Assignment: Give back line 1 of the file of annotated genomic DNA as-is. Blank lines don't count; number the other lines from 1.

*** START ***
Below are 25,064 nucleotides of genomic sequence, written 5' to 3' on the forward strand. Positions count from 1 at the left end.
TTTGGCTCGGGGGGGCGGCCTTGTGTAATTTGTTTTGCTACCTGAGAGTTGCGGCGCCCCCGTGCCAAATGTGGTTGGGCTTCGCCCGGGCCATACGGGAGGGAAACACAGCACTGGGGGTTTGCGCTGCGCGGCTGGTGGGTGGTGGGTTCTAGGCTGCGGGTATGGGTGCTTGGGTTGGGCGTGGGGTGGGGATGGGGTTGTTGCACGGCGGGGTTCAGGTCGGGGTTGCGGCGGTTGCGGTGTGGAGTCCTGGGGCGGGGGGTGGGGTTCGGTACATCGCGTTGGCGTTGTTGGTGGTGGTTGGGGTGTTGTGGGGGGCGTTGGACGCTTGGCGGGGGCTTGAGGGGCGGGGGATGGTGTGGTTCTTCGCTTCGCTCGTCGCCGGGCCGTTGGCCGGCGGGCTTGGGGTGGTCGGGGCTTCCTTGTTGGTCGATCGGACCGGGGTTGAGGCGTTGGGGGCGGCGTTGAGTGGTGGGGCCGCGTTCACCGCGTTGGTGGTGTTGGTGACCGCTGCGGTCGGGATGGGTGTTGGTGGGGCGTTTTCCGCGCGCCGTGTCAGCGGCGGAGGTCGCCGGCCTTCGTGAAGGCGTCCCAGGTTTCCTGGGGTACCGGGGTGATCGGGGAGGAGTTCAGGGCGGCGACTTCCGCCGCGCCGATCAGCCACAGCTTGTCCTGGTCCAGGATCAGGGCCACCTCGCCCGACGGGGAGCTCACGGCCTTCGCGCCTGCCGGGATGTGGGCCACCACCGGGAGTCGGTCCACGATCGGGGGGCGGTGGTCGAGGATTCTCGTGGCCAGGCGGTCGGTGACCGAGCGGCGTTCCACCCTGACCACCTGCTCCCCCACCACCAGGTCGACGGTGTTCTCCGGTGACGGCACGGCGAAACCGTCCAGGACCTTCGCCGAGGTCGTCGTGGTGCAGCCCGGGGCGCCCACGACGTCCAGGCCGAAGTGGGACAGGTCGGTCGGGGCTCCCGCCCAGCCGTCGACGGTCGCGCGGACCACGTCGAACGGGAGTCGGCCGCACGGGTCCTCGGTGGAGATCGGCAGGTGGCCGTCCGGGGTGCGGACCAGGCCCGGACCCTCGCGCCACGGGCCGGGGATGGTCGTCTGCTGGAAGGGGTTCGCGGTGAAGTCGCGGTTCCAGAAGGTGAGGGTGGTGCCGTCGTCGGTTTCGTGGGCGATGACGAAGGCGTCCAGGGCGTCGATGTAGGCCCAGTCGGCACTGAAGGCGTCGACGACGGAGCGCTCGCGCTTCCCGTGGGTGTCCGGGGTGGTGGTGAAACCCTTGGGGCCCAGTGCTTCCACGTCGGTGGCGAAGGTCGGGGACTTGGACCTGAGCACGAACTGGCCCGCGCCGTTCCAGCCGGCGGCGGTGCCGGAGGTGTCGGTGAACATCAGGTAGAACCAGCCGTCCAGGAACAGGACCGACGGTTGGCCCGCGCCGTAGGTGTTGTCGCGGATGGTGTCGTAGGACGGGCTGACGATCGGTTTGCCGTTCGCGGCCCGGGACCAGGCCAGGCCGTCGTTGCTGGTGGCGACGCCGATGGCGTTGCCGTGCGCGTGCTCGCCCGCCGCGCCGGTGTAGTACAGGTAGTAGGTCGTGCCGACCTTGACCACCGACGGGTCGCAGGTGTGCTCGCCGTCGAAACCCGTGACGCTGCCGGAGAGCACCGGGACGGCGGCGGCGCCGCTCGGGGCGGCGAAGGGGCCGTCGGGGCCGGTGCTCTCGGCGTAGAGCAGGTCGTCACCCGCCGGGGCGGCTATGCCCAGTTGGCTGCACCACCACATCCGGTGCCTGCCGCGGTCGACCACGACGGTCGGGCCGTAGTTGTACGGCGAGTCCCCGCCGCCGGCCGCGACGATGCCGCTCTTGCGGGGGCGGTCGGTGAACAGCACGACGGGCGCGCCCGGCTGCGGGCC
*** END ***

Below are 25,064 nucleotides of genomic sequence, written 5' to 3' on the forward strand. Positions count from 1 at the left end.